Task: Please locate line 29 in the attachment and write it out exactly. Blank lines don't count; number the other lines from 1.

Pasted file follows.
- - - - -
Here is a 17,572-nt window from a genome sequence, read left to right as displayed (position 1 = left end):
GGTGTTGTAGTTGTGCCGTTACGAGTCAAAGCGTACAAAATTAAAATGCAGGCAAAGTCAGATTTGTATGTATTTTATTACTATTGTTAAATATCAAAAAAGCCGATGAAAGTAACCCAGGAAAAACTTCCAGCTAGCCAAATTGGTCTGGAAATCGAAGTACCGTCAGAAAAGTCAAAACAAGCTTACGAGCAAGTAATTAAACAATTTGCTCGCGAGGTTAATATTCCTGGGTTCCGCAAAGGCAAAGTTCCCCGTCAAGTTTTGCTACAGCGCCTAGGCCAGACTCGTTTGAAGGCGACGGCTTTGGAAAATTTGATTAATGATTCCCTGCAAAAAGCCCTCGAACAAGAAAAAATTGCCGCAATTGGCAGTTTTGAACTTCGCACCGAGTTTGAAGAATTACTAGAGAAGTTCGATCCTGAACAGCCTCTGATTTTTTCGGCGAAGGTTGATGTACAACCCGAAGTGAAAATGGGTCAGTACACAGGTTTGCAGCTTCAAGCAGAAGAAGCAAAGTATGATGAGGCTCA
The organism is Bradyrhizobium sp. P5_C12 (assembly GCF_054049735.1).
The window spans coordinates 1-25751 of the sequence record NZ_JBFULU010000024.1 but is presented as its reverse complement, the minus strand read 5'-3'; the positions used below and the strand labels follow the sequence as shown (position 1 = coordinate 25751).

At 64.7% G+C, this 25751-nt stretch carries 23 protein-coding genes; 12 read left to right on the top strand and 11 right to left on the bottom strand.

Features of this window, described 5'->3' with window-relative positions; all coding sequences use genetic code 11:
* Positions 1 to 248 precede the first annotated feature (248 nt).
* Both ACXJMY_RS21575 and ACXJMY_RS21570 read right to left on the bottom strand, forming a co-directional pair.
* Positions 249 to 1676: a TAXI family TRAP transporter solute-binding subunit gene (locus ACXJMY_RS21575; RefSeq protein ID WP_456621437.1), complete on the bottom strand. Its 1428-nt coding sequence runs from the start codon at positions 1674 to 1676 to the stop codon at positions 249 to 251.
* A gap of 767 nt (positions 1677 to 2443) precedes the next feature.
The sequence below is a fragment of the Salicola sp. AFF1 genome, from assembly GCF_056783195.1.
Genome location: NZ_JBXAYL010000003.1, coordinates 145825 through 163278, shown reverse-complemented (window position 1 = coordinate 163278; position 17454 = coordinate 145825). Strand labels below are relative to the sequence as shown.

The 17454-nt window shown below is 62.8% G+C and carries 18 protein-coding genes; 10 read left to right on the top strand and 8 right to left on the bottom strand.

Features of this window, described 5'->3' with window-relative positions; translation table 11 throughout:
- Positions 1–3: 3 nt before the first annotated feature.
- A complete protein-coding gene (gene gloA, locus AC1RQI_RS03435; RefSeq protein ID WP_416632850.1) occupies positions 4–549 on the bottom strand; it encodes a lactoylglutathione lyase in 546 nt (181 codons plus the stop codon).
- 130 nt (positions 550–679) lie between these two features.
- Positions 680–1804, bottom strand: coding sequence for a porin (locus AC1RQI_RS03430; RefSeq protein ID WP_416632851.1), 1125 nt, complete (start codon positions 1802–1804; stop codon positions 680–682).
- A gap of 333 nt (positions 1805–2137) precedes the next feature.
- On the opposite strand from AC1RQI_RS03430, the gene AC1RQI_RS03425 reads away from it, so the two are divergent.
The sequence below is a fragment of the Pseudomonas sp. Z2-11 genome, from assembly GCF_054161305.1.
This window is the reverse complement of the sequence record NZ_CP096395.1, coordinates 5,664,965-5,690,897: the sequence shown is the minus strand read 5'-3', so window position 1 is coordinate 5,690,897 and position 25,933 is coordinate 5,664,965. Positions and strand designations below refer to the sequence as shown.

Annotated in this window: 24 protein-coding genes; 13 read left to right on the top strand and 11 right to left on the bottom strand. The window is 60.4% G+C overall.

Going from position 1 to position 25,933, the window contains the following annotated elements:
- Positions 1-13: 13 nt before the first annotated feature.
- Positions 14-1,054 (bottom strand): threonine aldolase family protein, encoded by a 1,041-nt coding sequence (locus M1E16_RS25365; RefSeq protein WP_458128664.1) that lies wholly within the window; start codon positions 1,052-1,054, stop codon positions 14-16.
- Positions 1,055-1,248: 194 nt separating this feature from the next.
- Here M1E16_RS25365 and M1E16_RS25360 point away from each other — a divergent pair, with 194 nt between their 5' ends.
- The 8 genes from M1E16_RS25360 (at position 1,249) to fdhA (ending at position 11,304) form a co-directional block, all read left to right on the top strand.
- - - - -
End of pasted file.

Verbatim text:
- The 8 genes from M1E16_RS25360 (at position 1,249) to fdhA (ending at position 11,304) form a co-directional block, all read left to right on the top strand.